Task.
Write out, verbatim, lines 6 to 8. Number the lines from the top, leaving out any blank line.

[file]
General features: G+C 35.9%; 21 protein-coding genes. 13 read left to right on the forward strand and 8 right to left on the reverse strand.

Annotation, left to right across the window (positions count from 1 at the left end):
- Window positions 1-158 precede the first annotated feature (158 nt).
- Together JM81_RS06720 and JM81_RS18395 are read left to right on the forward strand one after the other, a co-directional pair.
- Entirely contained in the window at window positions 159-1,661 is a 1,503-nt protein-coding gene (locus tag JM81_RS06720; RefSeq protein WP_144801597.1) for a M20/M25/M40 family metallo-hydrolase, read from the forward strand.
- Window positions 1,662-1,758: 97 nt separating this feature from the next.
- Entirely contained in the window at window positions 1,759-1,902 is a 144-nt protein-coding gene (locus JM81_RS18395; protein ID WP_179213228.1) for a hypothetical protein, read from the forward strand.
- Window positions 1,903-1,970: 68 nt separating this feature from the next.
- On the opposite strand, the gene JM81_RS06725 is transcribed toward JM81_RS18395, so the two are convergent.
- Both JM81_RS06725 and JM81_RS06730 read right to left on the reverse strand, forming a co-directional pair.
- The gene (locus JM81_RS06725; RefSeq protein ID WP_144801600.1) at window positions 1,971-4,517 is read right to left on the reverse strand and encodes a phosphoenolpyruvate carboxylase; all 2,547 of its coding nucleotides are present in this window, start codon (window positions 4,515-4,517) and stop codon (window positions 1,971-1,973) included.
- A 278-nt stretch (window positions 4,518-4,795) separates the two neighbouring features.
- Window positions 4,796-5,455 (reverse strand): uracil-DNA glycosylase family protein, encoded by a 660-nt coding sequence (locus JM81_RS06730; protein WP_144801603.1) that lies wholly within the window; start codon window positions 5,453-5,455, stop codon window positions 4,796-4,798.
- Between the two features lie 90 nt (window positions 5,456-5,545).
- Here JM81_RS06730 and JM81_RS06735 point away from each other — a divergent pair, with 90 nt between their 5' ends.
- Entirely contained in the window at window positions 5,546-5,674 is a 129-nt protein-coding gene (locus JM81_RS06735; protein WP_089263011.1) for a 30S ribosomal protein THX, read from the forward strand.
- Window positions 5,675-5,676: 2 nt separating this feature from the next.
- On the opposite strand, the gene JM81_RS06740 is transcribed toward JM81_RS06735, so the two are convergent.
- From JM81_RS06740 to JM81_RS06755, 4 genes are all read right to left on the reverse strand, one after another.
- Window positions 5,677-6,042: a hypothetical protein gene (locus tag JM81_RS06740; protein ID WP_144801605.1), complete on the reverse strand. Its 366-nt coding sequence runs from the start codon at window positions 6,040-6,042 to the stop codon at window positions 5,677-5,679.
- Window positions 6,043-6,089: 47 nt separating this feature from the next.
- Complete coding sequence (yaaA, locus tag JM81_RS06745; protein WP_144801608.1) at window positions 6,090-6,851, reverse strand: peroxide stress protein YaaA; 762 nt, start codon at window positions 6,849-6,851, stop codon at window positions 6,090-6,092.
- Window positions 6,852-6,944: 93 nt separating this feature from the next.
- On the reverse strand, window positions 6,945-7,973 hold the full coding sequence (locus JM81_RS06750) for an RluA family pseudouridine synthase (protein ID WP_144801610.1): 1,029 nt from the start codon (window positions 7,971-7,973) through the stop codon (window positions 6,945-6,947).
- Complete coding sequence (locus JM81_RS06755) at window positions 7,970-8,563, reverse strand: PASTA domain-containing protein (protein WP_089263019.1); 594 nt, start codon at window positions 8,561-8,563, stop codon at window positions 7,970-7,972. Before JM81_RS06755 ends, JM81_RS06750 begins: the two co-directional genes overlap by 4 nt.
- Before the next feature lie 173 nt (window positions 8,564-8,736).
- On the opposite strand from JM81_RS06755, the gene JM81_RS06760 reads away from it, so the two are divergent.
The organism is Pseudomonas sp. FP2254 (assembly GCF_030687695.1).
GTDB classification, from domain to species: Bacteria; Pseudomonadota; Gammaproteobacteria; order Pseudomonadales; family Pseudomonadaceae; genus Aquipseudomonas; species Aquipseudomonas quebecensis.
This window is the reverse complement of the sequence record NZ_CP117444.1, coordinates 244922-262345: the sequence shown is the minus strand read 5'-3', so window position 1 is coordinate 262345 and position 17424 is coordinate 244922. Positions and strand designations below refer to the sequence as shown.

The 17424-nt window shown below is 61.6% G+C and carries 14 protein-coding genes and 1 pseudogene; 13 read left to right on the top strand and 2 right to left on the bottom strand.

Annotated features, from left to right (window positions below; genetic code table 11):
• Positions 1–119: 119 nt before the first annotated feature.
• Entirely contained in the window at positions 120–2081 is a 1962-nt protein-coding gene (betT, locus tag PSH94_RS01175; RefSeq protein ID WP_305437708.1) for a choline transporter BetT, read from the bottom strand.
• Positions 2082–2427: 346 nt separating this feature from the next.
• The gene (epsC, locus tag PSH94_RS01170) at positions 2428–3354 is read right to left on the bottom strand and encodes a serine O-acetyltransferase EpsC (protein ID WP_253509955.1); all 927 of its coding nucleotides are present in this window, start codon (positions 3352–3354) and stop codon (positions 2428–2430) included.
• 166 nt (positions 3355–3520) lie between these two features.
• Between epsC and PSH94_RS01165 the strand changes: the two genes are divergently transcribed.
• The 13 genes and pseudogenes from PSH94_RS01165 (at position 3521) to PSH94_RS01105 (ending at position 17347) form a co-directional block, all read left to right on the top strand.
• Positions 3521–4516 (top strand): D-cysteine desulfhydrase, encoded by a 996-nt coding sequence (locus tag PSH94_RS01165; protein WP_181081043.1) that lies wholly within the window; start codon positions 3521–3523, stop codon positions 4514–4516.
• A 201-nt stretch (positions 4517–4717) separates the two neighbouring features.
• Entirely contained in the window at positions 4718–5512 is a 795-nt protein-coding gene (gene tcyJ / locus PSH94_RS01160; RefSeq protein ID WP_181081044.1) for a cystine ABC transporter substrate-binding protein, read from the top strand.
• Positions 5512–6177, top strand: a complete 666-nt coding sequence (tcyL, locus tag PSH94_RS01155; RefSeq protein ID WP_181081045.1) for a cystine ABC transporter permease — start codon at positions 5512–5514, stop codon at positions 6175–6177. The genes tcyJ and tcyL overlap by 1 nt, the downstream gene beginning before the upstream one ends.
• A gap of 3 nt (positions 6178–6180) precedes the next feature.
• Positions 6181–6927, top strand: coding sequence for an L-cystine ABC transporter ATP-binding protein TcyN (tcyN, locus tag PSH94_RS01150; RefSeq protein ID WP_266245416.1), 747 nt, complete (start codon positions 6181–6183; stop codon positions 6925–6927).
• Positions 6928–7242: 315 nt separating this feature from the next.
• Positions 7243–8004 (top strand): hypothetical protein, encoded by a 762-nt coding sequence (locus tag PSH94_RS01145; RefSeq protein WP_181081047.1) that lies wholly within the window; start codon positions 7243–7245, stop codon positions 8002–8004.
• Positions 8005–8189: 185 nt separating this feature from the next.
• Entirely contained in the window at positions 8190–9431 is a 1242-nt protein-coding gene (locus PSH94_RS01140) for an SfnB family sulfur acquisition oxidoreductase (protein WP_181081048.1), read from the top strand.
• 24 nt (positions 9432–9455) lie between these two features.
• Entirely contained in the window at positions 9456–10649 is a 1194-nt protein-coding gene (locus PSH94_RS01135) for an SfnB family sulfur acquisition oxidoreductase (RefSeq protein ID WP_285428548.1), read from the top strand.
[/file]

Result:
- Window positions 1,662-1,758: 97 nt separating this feature from the next.
- Entirely contained in the window at window positions 1,759-1,902 is a 144-nt protein-coding gene (locus JM81_RS18395; protein ID WP_179213228.1) for a hypothetical protein, read from the forward strand.
- Window positions 1,903-1,970: 68 nt separating this feature from the next.